Opening up another front in the increasing tensions between Big Tech and Washington, the Biden administration released a new report Wednesday that outlined what they say are a host of anticompetitive practices inside the nation’s biggest mobile app stores.
The report from the Department of Commerce’s National Telecommunications and Information Administration (NTIA) concluded that "the current mobile app ecosystem, and especially the current app store model, is harmful to consumers and to app developers," said Alan Davidson, Assistant Secretary of Commerce.
"We are also calling on Apple and Google to do better," Davidson said.
The report outlines specific changes that the officials would like to see from the companies, but added that new legislation and enforcement actions would also be needed to fully achieve their recommended changes. While Davidson's agency doesn’t have regulatory power itself, the report was developed in consultation with officials at the Federal Trade Commission and the Department of Justice Antitrust Division, both of which could potentially move on these issues, Davidson said.
"One potential solution to many of the structural issues present in the current app ecosystem is increased antitrust enforcement, both domestically and internationally," the report says.
Also Wednesday, the Biden Administration announced a series of actions around “junk fees” by rolling out proposed new rules from the the Consumer Financial Protection Bureau targeting credit card companies. The administration is also urging congressional action around issues with fees in online ticket sales, airlines that charge families to sit together, and more.
The coordinated announcements from Washington on Wednesday came as part of President Biden’s Competition Council, an interagency group charged with increasing competition in the American economy. They have a meeting scheduled in the East Room of the White House at 1:15 pm ET on Wednesday to discuss the announcements further.
In response to the report, Apple (AAPL) said the company welcomes a robust app economy.
"We appreciate the report acknowledges the importance of user privacy, data security, and user convenience," a spokesperson told Yahoo Finance. "Nevertheless, we respectfully disagree with a number of conclusions reached in the report, which ignore the investments we make in innovation, privacy, and security — all of which contribute to why users love iPhone and create a level playing field for small developers to compete on a safe and trusted platform.”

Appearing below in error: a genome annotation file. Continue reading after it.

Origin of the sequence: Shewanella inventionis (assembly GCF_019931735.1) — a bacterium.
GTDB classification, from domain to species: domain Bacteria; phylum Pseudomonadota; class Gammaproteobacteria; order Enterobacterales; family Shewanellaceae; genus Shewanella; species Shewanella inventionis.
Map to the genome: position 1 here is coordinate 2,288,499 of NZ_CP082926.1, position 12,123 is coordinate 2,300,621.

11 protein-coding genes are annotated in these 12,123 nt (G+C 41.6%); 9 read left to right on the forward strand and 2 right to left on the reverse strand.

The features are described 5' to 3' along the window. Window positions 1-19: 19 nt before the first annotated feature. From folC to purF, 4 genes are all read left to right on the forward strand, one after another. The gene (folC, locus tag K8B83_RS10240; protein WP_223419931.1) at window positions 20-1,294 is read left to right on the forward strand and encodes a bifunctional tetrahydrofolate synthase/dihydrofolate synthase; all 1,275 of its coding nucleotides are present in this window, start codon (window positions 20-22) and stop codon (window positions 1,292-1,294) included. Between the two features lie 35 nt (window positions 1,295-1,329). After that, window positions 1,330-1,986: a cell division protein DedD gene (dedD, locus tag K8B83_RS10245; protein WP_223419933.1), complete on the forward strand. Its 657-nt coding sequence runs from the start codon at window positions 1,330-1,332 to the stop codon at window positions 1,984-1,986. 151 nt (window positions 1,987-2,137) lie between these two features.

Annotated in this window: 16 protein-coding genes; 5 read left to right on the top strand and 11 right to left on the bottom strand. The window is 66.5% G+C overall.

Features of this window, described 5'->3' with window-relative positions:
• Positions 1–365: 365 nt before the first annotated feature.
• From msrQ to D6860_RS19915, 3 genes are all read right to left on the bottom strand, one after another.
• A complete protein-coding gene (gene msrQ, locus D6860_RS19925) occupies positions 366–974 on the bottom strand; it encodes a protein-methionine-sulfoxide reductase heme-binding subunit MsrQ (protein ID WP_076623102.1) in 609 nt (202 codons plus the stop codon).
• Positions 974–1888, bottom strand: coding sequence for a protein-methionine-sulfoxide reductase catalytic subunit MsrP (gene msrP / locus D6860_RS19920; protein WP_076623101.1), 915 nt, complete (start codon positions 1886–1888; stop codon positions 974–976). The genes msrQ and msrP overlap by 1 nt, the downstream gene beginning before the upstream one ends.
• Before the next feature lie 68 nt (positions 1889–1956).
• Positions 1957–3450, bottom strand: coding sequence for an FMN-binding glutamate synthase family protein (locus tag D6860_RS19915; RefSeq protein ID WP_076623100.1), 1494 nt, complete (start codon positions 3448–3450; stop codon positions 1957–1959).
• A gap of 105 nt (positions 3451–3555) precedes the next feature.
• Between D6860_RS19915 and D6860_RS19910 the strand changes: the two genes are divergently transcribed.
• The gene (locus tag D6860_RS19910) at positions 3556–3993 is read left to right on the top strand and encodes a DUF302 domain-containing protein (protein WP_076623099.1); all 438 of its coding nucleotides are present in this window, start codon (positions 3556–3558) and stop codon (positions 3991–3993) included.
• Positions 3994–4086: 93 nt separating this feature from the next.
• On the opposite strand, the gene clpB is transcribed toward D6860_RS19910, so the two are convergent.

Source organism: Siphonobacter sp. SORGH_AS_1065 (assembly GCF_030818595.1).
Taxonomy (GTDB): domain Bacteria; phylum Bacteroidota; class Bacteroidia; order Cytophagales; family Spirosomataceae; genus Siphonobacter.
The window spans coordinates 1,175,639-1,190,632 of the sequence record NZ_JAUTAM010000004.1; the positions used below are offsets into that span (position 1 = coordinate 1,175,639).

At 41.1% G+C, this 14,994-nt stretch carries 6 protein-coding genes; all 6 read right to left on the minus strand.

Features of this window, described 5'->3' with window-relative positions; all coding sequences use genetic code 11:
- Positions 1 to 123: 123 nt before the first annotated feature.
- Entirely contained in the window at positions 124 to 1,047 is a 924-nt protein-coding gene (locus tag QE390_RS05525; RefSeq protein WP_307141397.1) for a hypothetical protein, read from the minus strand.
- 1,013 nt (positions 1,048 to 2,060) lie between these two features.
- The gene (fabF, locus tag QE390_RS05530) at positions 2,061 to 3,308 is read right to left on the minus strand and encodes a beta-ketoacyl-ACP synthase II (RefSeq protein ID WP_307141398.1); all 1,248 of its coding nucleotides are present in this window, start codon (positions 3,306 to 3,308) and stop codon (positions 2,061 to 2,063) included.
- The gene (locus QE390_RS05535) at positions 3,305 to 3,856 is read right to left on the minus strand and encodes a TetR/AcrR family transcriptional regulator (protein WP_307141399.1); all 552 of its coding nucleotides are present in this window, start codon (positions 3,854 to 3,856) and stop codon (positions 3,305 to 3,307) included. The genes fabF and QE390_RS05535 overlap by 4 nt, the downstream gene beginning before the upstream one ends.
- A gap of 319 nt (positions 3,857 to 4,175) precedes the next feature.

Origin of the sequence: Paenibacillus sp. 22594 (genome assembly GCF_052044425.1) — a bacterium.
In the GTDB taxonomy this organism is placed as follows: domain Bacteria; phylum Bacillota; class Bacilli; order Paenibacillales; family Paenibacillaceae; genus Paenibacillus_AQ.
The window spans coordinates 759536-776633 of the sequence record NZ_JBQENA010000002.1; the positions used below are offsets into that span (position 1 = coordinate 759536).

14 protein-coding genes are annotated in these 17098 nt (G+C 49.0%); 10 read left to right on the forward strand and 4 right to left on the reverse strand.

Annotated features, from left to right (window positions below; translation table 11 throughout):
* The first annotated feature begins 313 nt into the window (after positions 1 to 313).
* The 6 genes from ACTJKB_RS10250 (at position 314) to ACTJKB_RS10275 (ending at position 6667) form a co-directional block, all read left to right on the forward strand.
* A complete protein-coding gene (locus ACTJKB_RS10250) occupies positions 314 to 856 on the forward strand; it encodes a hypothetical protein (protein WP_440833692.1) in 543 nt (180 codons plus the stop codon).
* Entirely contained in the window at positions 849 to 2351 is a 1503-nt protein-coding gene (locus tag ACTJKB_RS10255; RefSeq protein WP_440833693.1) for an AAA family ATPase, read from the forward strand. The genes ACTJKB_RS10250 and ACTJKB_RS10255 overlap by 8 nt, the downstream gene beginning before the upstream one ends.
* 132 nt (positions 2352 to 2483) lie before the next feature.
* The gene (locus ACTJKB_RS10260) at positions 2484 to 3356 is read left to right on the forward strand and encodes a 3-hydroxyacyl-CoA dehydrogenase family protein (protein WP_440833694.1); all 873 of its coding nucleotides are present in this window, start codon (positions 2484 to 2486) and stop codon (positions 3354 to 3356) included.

A spokeswoman from Google (GOOG), Julie Tarallo McAlister, added: “We disagree with how this report characterizes Android, which enables more choice and competition than any other mobile operating system."
A call for new legislation from Congress
Wednesday’s 50-page report entitled “Competition in the Mobile App Ecosystem” calls for several changes that could impact how consumers interact with their phones in the years ahead.
A primary focus in the report is around the applications that come pre-installed on new phones. Biden officials pointed to web browsers and mapping software as areas where they say consumer choices are constrained. The report also calls for App Store operators to stop favoring their own apps and proposes a ban on the requirement that developers use an app store in-house payment system.
Furthermore, the report charges that the current App Store model is too hard for consumers when it comes to getting outside apps and charges that both Apple and Google create hurdles for developers through things like restriction on how apps can function.
As part of the process of compiling the report, both Apple and Google filed comments to the NTIA pushing back on many aspects of the final report. In its filing, Apple called their offering an "economic engine for app developers" that supports 20 million workers by connecting them with millions of customers around the world.
Google's filing argues the Android App store offers a more open experience than its counterparts and “transparency and control underpin our approach to privacy.”
The report says that the current system harms consumers and leads to inflated prices and reduced innovation. In a recent op-ed in the Wall Street Journal, President Biden wrote about the overall need to “bring more competition back to the tech sector.”
But administration officials acknowledged that much of what they are proposing won't become a reality without action from Congress.
In 2021, lawmakers introduced a bill that covers similar ground called the Open App Markets Act. Those lawmakers charge that both Apple and Google use gatekeeper control to stifle competition and proposed a series of new rules to limit things like self-preferencing. The bill was eventually shelved as time ran out on the effort in 2022 amid lobbying from tech CEOs against that bill and another measure.
On Tuesday, Davidson declined to endorse any specific bill for 2023, but noted “many of our recommendations would be answered and addressed by legislation such as the the Open App Markets Act as it was introduced last year.”
The bipartisan effort has yet to be reintroduced during the current congressional session.
Overall, White House Deputy Director for the National Economic Council Bharat Ramamurti stressed that the White House plans to lobby Congress to act, but it also has significant authorities to act unilaterally, more details of which could be announced in the months ahead.
Ben Werschkul is Washington correspondent for Yahoo Finance.